Lots of people in lots of places from lots of churches are ready to tell you (if they haven't already) that churches need new people in order to meet their financial obligations. For many, this information is simply a given. It's how the church is going to 'work'. The starting place for what we do. So church growth, which of itself might have been a good - and really exciting - thing ("Go! Tell my disciples that I'm risen from the dead!") instead becomes code for financial solvency.
I've never seen this mindset work, because it all but destroys the church's ability to value the next visitor through the doors as a person beloved of God (as opposed to a pledge). Still, some folks dismiss the beloved-of-God argument, reminding me and my ilk that the church, in the end, is a business (a statement I might want to nuance, but probably can't talk the other person out of).
Even so (and this is my point in writing), my interlocutor is not off the hook, I think, because by her own pragmatic standard she must still answer the question: 'What if the newcomers give as generously as you give? Is that good or bad news for the Church?' (It's an honest question only made potentially insulting by the conscience of the hearer.)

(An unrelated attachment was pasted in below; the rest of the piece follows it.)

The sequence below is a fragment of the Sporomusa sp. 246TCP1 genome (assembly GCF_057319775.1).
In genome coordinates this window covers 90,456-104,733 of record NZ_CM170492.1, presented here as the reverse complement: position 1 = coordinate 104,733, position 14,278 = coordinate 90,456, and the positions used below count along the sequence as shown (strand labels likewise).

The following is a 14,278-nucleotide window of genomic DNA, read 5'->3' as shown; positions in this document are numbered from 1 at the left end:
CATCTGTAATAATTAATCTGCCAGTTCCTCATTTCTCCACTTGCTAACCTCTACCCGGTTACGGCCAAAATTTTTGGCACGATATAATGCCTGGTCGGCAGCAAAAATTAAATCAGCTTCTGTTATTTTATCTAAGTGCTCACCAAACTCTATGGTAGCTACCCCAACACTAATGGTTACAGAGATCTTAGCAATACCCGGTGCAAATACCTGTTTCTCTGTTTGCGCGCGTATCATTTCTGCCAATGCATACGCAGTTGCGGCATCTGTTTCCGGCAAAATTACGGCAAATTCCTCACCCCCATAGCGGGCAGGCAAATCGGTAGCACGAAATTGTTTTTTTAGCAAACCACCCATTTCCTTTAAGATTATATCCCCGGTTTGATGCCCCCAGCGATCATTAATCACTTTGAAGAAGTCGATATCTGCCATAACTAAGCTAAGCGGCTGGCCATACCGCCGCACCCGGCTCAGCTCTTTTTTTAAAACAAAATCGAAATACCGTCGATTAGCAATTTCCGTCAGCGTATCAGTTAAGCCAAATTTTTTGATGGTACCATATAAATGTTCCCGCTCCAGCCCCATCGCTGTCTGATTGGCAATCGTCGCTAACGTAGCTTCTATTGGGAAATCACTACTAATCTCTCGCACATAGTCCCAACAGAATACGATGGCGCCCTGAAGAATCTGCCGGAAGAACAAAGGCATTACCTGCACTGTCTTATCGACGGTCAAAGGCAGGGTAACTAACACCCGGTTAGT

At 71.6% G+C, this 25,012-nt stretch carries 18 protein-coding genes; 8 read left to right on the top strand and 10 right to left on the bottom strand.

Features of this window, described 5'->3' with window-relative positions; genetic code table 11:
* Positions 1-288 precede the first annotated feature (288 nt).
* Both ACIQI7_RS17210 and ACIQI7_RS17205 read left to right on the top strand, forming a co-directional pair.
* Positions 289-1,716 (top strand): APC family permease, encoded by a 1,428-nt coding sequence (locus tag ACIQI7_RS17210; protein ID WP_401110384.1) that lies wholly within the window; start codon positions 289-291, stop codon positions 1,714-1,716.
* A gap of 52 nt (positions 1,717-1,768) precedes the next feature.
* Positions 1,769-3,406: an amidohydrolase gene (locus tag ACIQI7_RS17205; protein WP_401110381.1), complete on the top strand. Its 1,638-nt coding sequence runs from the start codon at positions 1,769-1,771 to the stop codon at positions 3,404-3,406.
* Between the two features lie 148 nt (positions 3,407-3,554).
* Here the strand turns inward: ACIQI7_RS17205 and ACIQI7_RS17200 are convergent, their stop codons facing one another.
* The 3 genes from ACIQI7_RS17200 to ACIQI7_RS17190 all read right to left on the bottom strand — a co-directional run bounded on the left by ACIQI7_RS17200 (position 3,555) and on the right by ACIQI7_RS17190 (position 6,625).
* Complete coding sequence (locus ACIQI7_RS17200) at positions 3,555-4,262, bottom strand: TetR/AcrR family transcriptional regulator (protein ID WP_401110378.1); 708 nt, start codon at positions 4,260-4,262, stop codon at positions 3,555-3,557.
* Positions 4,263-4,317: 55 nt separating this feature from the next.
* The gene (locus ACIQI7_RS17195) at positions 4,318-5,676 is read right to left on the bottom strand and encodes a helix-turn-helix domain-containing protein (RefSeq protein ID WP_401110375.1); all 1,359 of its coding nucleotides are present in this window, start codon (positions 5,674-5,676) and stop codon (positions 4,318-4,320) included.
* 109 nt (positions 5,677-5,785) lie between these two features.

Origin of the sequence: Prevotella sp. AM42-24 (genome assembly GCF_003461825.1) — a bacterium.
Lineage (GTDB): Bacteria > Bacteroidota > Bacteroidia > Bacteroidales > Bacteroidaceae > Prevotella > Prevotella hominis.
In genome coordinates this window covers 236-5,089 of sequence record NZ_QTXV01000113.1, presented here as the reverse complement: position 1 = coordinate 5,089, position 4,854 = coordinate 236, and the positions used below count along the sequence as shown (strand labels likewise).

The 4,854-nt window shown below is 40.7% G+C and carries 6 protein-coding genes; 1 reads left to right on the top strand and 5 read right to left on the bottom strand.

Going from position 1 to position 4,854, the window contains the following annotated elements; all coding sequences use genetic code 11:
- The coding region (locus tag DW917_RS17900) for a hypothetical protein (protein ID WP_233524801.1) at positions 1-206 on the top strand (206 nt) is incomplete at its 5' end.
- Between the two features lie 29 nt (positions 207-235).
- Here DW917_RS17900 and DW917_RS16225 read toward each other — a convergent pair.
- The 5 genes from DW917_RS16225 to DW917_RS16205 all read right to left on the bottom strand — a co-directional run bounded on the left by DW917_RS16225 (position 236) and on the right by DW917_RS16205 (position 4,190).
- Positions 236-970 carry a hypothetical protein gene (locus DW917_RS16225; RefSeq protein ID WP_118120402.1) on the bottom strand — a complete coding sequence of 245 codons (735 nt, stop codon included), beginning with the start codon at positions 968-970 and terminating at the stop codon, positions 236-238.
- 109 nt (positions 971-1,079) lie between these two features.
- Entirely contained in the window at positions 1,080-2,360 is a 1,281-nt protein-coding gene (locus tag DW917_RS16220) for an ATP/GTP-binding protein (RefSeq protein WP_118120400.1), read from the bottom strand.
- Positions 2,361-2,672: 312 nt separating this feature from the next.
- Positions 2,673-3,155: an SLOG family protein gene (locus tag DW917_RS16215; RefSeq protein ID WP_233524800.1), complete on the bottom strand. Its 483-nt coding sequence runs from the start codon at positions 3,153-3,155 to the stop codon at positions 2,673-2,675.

We are (and I am) never not called to stewardship, discipleship, our lived response to Jesus, as priority number one.
Growing on the outside (the good kind that sticks) requires growing on the inside. But growing on the inside might become so fruitful that we lose our financial motivation for outward growth altogether. What then? What if we wake up one day and all we're left with is the that awkward and embarrassing command he left us with: "Go! Tell my disciples that I'm risen from the dead!"?